Waste Repository:A mythical place where nuclear waste can be safely stored.

When Spent Fuel is removed from a nuclear reactor, it has to go somewhere.

But where?

FORTUNATELY, smart people have worked on the problem for years and years. And years, and years, and years.

UNFORTUNATELY, they haven't come up with any workable solutions.


Here are some drawings of things they've thought about, and thought about, and thought about, namely (in order, top left to bottom right): Ice storage, undersea storage, outer space storage, storage in a melted-rock cavity, and storage in a solid rock cavity.



--The above five images are from: Understanding Radioactive Waste, Third Edition, by Raymond L. Murray, Batelle Press, pages 125-127, Columbus, OH, 1989 (colorization by this author).


The fanciful drawing below is a schematic diagram of a vitrified waste package. Titanium has been suggested as one of the alloys (read: Expensive!):

-- The above image is from: The Nuclear Energy Option: An Alternative for the 90s, by Bernard L. Cohen, page 184, Plenum Press, NY, 1990, 1992.


The drawing below is offered as a "systems approach" because it uses multiple barriers in what is called "defense in depth". According to the accompanying text, these barriers might include cement, asphalt, and plastic (in a noncorrosive condition, it adds!):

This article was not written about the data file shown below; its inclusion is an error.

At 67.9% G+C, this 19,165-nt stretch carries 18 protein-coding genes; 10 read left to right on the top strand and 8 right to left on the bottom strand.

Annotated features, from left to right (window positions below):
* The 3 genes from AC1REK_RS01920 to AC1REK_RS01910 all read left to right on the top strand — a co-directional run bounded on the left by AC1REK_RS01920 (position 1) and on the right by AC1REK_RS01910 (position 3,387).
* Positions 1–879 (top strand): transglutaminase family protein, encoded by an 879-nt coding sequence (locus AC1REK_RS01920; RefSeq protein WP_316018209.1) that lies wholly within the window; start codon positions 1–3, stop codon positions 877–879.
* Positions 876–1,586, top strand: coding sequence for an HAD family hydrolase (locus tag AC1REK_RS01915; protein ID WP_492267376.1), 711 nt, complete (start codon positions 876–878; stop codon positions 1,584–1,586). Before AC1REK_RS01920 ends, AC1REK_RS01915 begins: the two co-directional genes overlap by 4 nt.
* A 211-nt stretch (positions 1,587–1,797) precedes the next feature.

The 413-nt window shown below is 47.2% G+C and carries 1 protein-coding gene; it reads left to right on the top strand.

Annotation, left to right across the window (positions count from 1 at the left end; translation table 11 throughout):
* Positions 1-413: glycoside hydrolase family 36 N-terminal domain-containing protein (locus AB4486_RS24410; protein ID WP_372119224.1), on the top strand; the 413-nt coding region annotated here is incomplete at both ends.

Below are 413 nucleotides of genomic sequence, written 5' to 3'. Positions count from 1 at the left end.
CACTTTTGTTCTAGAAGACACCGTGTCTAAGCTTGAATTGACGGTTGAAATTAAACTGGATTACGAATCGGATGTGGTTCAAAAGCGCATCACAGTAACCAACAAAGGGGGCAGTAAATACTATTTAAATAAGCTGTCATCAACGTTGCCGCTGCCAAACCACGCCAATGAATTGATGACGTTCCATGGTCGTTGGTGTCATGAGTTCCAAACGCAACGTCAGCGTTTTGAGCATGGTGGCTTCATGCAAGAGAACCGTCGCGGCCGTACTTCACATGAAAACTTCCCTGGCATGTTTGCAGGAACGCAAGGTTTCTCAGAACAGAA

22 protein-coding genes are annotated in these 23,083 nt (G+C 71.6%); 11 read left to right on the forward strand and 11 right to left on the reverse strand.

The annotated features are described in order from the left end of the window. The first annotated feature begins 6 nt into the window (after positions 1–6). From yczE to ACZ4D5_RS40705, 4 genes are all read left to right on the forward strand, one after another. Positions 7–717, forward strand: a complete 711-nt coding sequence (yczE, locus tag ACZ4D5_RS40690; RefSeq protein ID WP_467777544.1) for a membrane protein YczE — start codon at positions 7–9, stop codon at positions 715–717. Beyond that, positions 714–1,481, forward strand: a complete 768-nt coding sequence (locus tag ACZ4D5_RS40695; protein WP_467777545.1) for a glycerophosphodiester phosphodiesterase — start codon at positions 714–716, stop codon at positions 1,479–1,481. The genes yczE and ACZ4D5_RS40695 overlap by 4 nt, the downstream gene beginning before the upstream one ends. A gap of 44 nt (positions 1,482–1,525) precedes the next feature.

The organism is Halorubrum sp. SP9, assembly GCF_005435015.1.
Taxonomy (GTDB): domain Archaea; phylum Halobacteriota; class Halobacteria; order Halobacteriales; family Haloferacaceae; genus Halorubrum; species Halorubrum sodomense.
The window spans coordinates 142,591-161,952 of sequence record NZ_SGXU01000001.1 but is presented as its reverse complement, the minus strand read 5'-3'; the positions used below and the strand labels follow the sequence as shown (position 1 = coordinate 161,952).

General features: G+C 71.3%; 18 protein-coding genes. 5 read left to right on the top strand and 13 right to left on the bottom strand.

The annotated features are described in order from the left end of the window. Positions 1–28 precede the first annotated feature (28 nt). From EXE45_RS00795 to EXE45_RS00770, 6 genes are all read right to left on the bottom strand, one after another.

-- Above image is from: Understanding Radioactive Waste, Third Edition, by Raymond L. Murray, page 99, Battelle Press, OH , 1989. (Colorized by this author.)


It's so simple!

Or is it?

According to the DOE, here's all you have to do: Just drop the waste half a mile into the earth! The drawing shown below, in full color, was found in a school textbook, as a "proposed general design for deep-underground permanent storage of high-level radioactive wastes from commercial nuclear power plants in the United States."

-- The above image is from: Living in the Environment: Principles, Connections, and Solutions, Tenth Edition, by G. Tyler Miller, page 448, Wadsworth Publishing Co. CA, 1998.

The DOE no doubt estimates there will be more deaths from people falling down the personnel elevator than from accidents with the nuclear material they love so much!


Copyright (c) 2002 by Russell D. Hoffman. All Rights Reserved